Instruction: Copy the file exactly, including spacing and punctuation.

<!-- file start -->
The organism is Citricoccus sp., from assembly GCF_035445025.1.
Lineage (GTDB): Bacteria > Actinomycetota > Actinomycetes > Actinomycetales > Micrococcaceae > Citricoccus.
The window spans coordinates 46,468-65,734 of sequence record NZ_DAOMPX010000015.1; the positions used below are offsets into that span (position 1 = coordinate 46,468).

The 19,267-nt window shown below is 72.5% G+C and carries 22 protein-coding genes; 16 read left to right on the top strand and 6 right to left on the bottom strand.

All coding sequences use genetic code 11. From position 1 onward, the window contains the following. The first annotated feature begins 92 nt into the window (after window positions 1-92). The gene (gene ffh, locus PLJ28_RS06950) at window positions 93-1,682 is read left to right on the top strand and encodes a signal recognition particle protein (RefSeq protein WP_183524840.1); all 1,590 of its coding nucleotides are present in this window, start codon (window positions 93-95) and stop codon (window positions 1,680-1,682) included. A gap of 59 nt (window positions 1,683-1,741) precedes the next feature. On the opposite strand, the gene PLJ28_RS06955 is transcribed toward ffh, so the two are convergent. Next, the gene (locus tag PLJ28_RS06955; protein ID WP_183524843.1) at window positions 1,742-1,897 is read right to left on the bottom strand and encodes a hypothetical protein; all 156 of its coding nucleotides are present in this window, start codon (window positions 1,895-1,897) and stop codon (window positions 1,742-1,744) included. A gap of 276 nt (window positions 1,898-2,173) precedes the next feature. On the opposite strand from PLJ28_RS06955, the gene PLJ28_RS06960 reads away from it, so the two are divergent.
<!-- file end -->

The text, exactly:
The organism is Citricoccus sp., from assembly GCF_035445025.1.
Lineage (GTDB): Bacteria > Actinomycetota > Actinomycetes > Actinomycetales > Micrococcaceae > Citricoccus.
The window spans coordinates 46,468-65,734 of sequence record NZ_DAOMPX010000015.1; the positions used below are offsets into that span (position 1 = coordinate 46,468).

The 19,267-nt window shown below is 72.5% G+C and carries 22 protein-coding genes; 16 read left to right on the top strand and 6 right to left on the bottom strand.

All coding sequences use genetic code 11. From position 1 onward, the window contains the following. The first annotated feature begins 92 nt into the window (after window positions 1-92). The gene (gene ffh, locus PLJ28_RS06950) at window positions 93-1,682 is read left to right on the top strand and encodes a signal recognition particle protein (RefSeq protein WP_183524840.1); all 1,590 of its coding nucleotides are present in this window, start codon (window positions 93-95) and stop codon (window positions 1,680-1,682) included. A gap of 59 nt (window positions 1,683-1,741) precedes the next feature. On the opposite strand, the gene PLJ28_RS06955 is transcribed toward ffh, so the two are convergent. Next, the gene (locus tag PLJ28_RS06955; protein ID WP_183524843.1) at window positions 1,742-1,897 is read right to left on the bottom strand and encodes a hypothetical protein; all 156 of its coding nucleotides are present in this window, start codon (window positions 1,895-1,897) and stop codon (window positions 1,742-1,744) included. A gap of 276 nt (window positions 1,898-2,173) precedes the next feature. On the opposite strand from PLJ28_RS06955, the gene PLJ28_RS06960 reads away from it, so the two are divergent.